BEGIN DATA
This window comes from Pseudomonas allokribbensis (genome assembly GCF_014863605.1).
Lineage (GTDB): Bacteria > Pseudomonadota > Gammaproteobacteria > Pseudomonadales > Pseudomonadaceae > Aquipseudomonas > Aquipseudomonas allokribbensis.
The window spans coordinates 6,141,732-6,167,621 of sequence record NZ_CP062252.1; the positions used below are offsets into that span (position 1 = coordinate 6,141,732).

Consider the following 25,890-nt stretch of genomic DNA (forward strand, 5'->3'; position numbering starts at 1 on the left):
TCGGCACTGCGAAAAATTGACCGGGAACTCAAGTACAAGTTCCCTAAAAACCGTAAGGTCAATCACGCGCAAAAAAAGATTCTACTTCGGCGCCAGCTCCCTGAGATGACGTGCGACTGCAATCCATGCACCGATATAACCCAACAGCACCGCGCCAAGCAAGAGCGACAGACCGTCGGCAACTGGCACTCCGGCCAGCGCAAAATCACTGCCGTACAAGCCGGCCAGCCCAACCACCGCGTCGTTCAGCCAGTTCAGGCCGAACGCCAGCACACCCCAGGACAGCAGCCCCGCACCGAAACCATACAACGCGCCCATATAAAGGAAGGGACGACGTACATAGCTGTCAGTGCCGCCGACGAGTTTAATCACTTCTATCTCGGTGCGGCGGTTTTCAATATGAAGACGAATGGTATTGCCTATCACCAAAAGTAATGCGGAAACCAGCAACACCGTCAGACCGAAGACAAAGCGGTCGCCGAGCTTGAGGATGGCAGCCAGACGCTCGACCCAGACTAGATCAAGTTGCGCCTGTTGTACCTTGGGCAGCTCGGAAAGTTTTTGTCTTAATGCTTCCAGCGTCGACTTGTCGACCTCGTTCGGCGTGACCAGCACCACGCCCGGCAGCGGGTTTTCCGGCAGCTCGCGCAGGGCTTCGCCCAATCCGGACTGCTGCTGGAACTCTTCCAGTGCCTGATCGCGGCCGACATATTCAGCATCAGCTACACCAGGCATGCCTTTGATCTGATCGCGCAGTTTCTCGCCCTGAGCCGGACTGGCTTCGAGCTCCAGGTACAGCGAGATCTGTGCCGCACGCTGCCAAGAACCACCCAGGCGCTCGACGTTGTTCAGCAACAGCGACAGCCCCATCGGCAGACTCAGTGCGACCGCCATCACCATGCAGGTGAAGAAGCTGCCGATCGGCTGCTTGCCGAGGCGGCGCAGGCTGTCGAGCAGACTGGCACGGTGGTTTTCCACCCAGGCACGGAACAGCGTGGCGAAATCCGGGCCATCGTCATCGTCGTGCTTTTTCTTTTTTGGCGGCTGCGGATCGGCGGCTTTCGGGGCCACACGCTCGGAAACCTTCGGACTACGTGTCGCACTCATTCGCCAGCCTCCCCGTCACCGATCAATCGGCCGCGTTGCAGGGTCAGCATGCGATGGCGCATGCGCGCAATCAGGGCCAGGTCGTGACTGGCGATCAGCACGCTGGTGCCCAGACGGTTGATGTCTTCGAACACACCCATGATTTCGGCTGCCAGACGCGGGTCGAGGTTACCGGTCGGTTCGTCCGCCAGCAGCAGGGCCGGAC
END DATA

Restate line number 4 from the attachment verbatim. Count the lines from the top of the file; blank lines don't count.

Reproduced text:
Consider the following 25,890-nt stretch of genomic DNA (forward strand, 5'->3'; position numbering starts at 1 on the left):